Monknash - St Mary 

Monknash is so called because there was a monastic grange near the village of Aissa or Ash in the 12th century belonging to Neath Abbey, which provided a monk or a chaplain to serve the church. The church consists of a porch, nave and chancel, and the outer walls are constructed of local lias limestone rubble.
The chancel arch, inner porch arch and a chancel window are evidence of the Norman building; indeed the whole building is Norman, though with later windows and a restoration in 1890-91. It retains the atmosphere of a simple country church.
An interesting feature is the large former rood-loft doorway, the steps of which now lead to the pulpit. The roof timbers of the nave are said to have been recovered from wrecked ships of the Spanish Armada, but probably they are even earlier.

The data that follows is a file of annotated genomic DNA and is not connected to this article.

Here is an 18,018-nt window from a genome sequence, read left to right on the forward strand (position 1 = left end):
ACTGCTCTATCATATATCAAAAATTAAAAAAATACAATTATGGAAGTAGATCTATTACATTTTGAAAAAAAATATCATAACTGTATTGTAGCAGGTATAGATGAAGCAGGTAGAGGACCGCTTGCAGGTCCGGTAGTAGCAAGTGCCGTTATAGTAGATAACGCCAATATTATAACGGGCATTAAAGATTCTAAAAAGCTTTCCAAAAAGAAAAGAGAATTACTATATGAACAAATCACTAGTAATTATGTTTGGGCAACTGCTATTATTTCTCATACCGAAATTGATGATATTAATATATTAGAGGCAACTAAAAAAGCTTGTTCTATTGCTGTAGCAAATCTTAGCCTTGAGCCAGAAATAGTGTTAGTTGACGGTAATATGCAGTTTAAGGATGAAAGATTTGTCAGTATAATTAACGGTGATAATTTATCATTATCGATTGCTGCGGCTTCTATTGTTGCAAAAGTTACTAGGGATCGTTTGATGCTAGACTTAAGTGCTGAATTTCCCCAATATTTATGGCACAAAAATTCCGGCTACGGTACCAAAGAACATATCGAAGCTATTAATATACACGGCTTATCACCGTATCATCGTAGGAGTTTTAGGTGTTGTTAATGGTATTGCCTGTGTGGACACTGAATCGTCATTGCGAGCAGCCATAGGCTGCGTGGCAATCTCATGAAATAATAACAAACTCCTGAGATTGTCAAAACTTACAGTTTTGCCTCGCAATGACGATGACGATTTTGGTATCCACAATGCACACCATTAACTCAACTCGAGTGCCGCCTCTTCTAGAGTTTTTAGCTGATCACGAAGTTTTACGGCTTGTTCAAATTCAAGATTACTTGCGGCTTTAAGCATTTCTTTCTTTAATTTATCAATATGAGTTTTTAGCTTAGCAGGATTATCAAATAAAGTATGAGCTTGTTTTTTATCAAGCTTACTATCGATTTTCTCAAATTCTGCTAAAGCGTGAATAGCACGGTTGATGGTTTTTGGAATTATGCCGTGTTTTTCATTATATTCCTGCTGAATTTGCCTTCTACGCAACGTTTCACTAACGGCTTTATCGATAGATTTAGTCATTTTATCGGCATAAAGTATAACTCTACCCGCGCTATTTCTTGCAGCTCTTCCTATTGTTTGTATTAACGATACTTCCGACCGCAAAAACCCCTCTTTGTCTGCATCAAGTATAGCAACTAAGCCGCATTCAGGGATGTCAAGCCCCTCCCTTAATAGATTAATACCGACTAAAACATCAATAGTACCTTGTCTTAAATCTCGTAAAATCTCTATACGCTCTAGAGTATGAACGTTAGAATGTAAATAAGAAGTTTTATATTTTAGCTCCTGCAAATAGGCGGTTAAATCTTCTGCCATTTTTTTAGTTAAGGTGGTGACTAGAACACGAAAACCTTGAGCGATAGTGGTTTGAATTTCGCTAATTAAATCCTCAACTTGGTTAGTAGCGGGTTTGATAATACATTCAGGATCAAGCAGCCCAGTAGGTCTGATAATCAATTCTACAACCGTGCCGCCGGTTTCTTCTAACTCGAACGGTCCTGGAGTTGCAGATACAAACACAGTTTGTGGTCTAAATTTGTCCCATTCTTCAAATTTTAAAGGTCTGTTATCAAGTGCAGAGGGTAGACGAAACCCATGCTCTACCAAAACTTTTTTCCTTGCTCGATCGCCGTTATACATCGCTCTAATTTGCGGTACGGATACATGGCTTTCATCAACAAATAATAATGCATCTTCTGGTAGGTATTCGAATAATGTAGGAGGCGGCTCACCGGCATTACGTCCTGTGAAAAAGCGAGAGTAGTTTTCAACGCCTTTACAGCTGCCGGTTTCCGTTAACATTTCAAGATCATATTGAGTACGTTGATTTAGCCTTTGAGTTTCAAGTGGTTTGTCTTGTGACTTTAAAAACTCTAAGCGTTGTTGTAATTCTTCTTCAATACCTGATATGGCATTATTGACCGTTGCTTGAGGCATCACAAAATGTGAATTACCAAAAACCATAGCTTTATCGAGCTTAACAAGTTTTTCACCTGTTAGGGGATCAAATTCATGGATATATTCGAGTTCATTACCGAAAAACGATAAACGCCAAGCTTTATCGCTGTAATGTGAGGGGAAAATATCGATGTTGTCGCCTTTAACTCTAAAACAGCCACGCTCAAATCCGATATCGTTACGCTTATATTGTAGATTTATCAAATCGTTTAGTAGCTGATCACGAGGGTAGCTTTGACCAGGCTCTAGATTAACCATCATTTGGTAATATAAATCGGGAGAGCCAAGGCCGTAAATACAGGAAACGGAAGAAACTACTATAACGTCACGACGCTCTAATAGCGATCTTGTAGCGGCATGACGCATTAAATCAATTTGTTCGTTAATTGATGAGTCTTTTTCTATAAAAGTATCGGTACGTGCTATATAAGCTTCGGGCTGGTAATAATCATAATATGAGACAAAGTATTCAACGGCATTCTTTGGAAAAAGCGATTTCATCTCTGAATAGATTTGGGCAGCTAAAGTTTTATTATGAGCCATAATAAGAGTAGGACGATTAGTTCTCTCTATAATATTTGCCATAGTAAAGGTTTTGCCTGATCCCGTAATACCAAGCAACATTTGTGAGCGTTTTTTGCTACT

The remains of the monastic grange can be seen north of the church off the road to Cwm Nash. Within the enclosure of banks and ditches is the ruin of the barn, built in the 13th century and one of the largest monastic barns in the country.
St Mary’s Church is listed Grade II* ‘as a largely complete early medieval church which has retained its character and has a number of important features’.
Ordnance Survey Grid Reference: SS 92109 70456
Post-code (for Sat Nav): CF71 7QQ
what3words: adjuster.sigh.textiles
Times of services: 3rd Friday of the month 9.30a.m.